Thursday, 30 August 2012


Sometimes, Compact Fluorescent Lamps (CFL) and Light Emitting Diodes (LED) don't give off the same light as traditional lighting because certain models can glow in odd colors or appear too bright or dim. Here are some tips to avoid these common energy efficient lighting issues.
  1. Avoid dim bulbs by purchasing bulbs with higher lumens. For example, a 60 Watt (W) incandescent bulb should be replaced with an energy saving lightbulb with at least 800 lumens.
  2. Choose lighting with a higher Color Rendering Index (CRI) to avoid unflattering light. 
  3. Avoid weird light colors by choosing the right Kelvin (K) number - higher K numbers mean cooler colored light. Warm, incandescent light is about 2700 Kelvins.
  4. Double check the bulb is actually suitable for the fixture this can avoid early burn out.  If bulb does burn out early, make sure you send it back to the manufacturer or retailer. 
Our boutique DesignerEco has a small selection of lighting listed. Check them out and remember to include the CFL bulbs or design in the LEDs.

Tuesday, 28 August 2012

Natural & Sustainable Wall Coverings - Hartmann & Forbes

Could Hartmann&Forbes sustainable wall coverings be any more luxurious, not to mention stylish? I don't believe so. 

The eco-friendly furnishings company works closely together with local farmers around the world to handpick the finest natural plant and animal fibers. These are then shipped to a U.S. facility to be handcrafted into sustainable, fashionable wall and window coverings. Michael Jones, founder of Hartmann&Forbes, believes in creating products that will stand the test of time and place the environment first.

Hartmann&Forbes have a broad selection of innovative wall coverings for any space; their latest design (above) looks like seat belts! Their wall coverings are eye-catching and unique, yet not overpowering. Neutral color palettes are balanced with calming textures to create well-crafted contemporary designs. See for yourself on their website. I guarantee you’ll be impressed.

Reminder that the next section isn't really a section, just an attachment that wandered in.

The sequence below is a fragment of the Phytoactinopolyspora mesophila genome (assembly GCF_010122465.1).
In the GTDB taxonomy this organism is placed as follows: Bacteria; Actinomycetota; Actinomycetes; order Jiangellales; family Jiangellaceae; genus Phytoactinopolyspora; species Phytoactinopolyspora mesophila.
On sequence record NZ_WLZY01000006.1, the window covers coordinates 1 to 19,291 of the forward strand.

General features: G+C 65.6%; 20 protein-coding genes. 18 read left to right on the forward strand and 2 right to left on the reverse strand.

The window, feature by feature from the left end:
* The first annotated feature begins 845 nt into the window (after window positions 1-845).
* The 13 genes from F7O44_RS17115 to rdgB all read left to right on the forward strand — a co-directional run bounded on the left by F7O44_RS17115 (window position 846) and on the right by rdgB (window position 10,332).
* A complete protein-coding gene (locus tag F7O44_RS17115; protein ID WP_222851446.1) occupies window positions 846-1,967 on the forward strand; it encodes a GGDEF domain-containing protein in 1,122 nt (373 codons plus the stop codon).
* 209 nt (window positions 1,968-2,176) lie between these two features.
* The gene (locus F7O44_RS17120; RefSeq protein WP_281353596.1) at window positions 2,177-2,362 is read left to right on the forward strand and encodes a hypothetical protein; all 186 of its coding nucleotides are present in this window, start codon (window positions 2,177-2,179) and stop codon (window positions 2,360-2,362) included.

Folk Fibers was created by Maura Grace Ambrose and we love the vibrant color collection she has created!

Maura uses natural dyes and then hand quilts and patchworks  the dyed fabrics with other fabrics, both vintage & new.

She only uses 100% natural fibers; they feel better and live longer.

With a focus on "substantive dyes" also know as direct dyes, such as Indigo, Cochineal, Walnut Hulls, and Onion Skins.  Maura favors substantive dyes because color fast fabrics are achieved without the aid of chemical additives, known as a mordants.  Without the need for mordants the dying process becomes simplified and enjoyable, as well as kind to the environment.

The natural dyes are organically grown, harvested, and foraged for around Austin, Texas and all is made locally.   She even did a special project recycling Levi's jeans and Dockers pants; as well as other new, vintage and hand-dyed natural fabrics.

Tuesday, 21 August 2012

EcoWarrior- The hunt for non-toxic fabric dyes. But, oh how I love my red pants.

Kokkabok Women's Cotton Group: preparing natural indigo dye in ThailandWell, I thought I had a brilliant idea.  I have a few articles of stained clothing that I thought I could make new again by dying a darker color.  That yellow gauzy tank that I dropped blueberry puree on the first time I wore it could now be the color of blueberries.  My white halter dress that turned a bit grey after it was mistakenly washed with the darks could now be a fall staple under a cardigan.  

I was determined to A) get my moneys worth out of the garments and B) not throw away a perfectly good piece of fabric.  After all, even if the item was originally fair trade, organic, recycled, plant based amazingness it still required energy to produce and can never be turned back into it's original state.  (See Patagonia's Common Thread message.) Brilliant right?  Wrong.  I have spent hours trying to find a fabric dye that is plant based and will not leach chemicals into the water.  I used RIT once.  The smell was noxious.  I regretted it immediately.